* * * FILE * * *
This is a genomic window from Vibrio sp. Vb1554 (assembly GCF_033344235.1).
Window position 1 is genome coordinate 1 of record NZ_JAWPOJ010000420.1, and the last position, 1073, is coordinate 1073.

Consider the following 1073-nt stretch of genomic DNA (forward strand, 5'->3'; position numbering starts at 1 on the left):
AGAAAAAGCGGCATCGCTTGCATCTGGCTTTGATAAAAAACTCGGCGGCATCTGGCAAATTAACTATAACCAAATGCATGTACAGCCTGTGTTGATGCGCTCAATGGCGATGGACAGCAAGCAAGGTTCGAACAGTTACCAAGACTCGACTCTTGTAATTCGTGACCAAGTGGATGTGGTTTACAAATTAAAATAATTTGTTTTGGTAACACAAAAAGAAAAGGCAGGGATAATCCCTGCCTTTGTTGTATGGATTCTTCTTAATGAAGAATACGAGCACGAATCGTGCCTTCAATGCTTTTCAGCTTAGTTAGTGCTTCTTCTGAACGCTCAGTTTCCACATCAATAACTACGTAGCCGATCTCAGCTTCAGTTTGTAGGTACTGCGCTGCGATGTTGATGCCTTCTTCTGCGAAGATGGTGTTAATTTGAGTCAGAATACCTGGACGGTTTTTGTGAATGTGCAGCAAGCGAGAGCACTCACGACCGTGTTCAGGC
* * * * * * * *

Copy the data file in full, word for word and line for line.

This is a genomic window from Vibrio sp. Vb1554 (assembly GCF_033344235.1).
Window position 1 is genome coordinate 1 of record NZ_JAWPOJ010000420.1, and the last position, 1073, is coordinate 1073.

Consider the following 1073-nt stretch of genomic DNA (forward strand, 5'->3'; position numbering starts at 1 on the left):
AGAAAAAGCGGCATCGCTTGCATCTGGCTTTGATAAAAAACTCGGCGGCATCTGGCAAATTAACTATAACCAAATGCATGTACAGCCTGTGTTGATGCGCTCAATGGCGATGGACAGCAAGCAAGGTTCGAACAGTTACCAAGACTCGACTCTTGTAATTCGTGACCAAGTGGATGTGGTTTACAAATTAAAATAATTTGTTTTGGTAACACAAAAAGAAAAGGCAGGGATAATCCCTGCCTTTGTTGTATGGATTCTTCTTAATGAAGAATACGAGCACGAATCGTGCCTTCAATGCTTTTCAGCTTAGTTAGTGCTTCTTCTGAACGCTCAGTTTCCACATCAATAACTACGTAGCCGATCTCAGCTTCAGTTTGTAGGTACTGCGCTGCGATGTTGATGCCTTCTTCTGCGAAGATGGTGTTAATTTGAGTCAGAATACCTGGACGGTTTTTGTGAATGTGCAGCAAGCGAGAGCACTCACGACCGTGTTCAGGC